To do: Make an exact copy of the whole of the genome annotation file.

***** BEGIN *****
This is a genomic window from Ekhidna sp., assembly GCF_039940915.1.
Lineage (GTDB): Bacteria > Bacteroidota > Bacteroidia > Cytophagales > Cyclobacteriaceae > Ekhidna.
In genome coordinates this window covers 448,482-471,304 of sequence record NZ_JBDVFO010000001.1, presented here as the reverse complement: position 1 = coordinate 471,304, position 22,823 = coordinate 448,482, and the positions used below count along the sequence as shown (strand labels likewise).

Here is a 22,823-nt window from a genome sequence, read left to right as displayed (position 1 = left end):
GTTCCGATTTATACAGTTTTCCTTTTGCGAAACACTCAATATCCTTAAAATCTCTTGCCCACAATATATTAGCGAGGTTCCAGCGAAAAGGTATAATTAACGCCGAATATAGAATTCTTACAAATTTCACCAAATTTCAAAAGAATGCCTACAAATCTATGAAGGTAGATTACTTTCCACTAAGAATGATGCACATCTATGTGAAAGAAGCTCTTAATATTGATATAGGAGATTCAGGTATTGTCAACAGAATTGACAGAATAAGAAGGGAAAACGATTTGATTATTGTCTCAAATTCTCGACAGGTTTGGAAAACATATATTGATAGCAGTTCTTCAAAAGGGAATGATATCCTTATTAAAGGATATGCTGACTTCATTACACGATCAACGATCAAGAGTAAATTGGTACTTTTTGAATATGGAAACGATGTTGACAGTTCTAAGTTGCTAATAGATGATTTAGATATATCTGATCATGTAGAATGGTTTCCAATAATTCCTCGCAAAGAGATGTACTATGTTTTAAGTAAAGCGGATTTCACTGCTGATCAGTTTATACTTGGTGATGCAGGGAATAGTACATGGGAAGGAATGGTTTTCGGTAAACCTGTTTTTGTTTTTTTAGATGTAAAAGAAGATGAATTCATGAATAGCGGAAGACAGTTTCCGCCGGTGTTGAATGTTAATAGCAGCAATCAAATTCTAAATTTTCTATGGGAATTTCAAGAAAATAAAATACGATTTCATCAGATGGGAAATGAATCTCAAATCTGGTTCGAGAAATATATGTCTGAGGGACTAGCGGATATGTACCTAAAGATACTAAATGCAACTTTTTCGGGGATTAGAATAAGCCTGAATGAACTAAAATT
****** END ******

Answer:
This is a genomic window from Ekhidna sp., assembly GCF_039940915.1.
Lineage (GTDB): Bacteria > Bacteroidota > Bacteroidia > Cytophagales > Cyclobacteriaceae > Ekhidna.
In genome coordinates this window covers 448,482-471,304 of sequence record NZ_JBDVFO010000001.1, presented here as the reverse complement: position 1 = coordinate 471,304, position 22,823 = coordinate 448,482, and the positions used below count along the sequence as shown (strand labels likewise).

Here is a 22,823-nt window from a genome sequence, read left to right as displayed (position 1 = left end):
GTTCCGATTTATACAGTTTTCCTTTTGCGAAACACTCAATATCCTTAAAATCTCTTGCCCACAATATATTAGCGAGGTTCCAGCGAAAAGGTATAATTAACGCCGAATATAGAATTCTTACAAATTTCACCAAATTTCAAAAGAATGCCTACAAATCTATGAAGGTAGATTACTTTCCACTAAGAATGATGCACATCTATGTGAAAGAAGCTCTTAATATTGATATAGGAGATTCAGGTATTGTCAACAGAATTGACAGAATAAGAAGGGAAAACGATTTGATTATTGTCTCAAATTCTCGACAGGTTTGGAAAACATATATTGATAGCAGTTCTTCAAAAGGGAATGATATCCTTATTAAAGGATATGCTGACTTCATTACACGATCAACGATCAAGAGTAAATTGGTACTTTTTGAATATGGAAACGATGTTGACAGTTCTAAGTTGCTAATAGATGATTTAGATATATCTGATCATGTAGAATGGTTTCCAATAATTCCTCGCAAAGAGATGTACTATGTTTTAAGTAAAGCGGATTTCACTGCTGATCAGTTTATACTTGGTGATGCAGGGAATAGTACATGGGAAGGAATGGTTTTCGGTAAACCTGTTTTTGTTTTTTTAGATGTAAAAGAAGATGAATTCATGAATAGCGGAAGACAGTTTCCGCCGGTGTTGAATGTTAATAGCAGCAATCAAATTCTAAATTTTCTATGGGAATTTCAAGAAAATAAAATACGATTTCATCAGATGGGAAATGAATCTCAAATCTGGTTCGAGAAATATATGTCTGAGGGACTAGCGGATATGTACCTAAAGATACTAAATGCAACTTTTTCGGGGATTAGAATAAGCCTGAATGAACTAAAATT